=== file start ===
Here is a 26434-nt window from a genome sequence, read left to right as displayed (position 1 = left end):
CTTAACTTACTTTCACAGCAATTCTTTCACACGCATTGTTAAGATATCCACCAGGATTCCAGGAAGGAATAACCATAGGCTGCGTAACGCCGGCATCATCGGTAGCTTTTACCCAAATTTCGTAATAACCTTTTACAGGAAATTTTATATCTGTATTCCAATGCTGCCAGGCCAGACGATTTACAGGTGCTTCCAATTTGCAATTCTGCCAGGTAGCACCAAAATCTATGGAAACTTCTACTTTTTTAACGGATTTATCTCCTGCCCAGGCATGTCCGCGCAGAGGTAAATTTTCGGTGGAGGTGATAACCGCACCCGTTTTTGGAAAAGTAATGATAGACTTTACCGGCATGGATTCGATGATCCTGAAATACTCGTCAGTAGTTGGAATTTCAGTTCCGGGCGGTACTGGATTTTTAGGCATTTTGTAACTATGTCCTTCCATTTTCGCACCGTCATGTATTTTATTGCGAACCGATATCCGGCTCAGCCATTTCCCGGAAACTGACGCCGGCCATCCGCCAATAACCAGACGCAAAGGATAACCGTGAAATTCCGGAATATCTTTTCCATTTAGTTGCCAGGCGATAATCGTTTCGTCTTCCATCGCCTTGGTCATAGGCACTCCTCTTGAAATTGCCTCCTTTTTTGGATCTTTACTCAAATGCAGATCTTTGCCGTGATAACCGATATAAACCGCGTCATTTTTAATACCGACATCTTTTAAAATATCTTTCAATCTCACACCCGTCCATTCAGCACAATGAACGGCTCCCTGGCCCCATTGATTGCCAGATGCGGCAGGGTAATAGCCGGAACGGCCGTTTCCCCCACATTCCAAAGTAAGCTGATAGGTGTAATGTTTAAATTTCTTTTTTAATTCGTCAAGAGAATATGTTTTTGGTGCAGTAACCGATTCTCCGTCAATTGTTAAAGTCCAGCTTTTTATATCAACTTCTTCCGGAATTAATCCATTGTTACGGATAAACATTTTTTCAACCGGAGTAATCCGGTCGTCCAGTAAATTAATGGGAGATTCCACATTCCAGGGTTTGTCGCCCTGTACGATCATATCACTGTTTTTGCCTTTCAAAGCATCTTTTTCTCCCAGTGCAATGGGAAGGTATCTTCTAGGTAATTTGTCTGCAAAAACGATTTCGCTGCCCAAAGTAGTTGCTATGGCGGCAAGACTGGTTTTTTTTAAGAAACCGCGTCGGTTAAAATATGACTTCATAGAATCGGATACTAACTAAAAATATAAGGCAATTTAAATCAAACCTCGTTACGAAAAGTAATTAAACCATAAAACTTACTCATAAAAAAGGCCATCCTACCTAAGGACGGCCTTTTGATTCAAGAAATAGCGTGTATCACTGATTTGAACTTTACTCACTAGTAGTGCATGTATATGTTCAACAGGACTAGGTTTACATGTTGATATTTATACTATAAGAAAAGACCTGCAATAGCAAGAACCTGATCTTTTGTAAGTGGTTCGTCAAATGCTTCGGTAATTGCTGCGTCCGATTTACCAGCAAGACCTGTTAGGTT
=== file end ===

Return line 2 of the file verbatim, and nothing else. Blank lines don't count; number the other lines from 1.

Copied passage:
CTTAACTTACTTTCACAGCAATTCTTTCACACGCATTGTTAAGATATCCACCAGGATTCCAGGAAGGAATAACCATAGGCTGCGTAACGCCGGCATCATCGGTAGCTTTTACCCAAATTTCGTAATAACCTTTTACAGGAAATTTTATATCTGTATTCCAATGCTGCCAGGCCAGACGATTTACAGGTGCTTCCAATTTGCAATTCTGCCAGGTAGCACCAAAATCTATGGAAACTTCTACTTTTTTAACGGATTTATCTCCTGCCCAGGCATGTCCGCGCAGAGGTAAATTTTCGGTGGAGGTGATAACCGCACCCGTTTTTGGAAAAGTAATGATAGACTTTACCGGCATGGATTCGATGATCCTGAAATACTCGTCAGTAGTTGGAATTTCAGTTCCGGGCGGTACTGGATTTTTAGGCATTTTGTAACTATGTCCTTCCATTTTCGCACCGTCATGTATTTTATTGCGAACCGATATCCGGCTCAGCCATTTCCCGGAAACTGACGCCGGCCATCCGCCAATAACCAGACGCAAAGGATAACCGTGAAATTCCGGAATATCTTTTCCATTTAGTTGCCAGGCGATAATCGTTTCGTCTTCCATCGCCTTGGTCATAGGCACTCCTCTTGAAATTGCCTCCTTTTTTGGATCTTTACTCAAATGCAGATCTTTGCCGTGATAACCGATATAAACCGCGTCATTTTTAATACCGACATCTTTTAAAATATCTTTCAATCTCACACCCGTCCATTCAGCACAATGAACGGCTCCCTGGCCCCATTGATTGCCAGATGCGGCAGGGTAATAGCCGGAACGGCCGTTTCCCCCACATTCCAAAGTAAGCTGATAGGTGTAATGTTTAAATTTCTTTTTTAATTCGTCAAGAGAATATGTTTTTGGTGCAGTAACCGATTCTCCGTCAATTGTTAAAGTCCAGCTTTTTATATCAACTTCTTCCGGAATTAATCCATTGTTACGGATAAACATTTTTTCAACCGGAGTAATCCGGTCGTCCAGTAAATTAATGGGAGATTCCACATTCCAGGGTTTGTCGCCCTGTACGATCATATCACTGTTTTTGCCTTTCAAAGCATCTTTTTCTCCCAGTGCAATGGGAAGGTATCTTCTAGGTAATTTGTCTGCAAAAACGATTTCGCTGCCCAAAGTAGTTGCTATGGCGGCAAGACTGGTTTTTTTTAAGAAACCGCGTCGGTTAAAATATGACTTCATAGAATCGGATACTAACTAAAAATATAAGGCAATTTAAATCAAACCTCGTTACGAAAAGTAATTAAACCATAAAACTTACTCATAAAAAAGGCCATCCTACCTAAGGACGGCCTTTTGATTCAAGAAATAGCGTGTATCACTGATTTGAACTTTACTCACTAGTAGTGCATGTATATGTTCAACAGGACTAGGTTTACATGTTGATATTTATACTATAAGAAAAGACCTGCAATAGCAAGAACCTGATCTTTTGTAAGTGGTTCGTCAAATGCTTCGGTAATTGCTGCGTCCGATTTACCAGCAAGACCTGTTAGGTT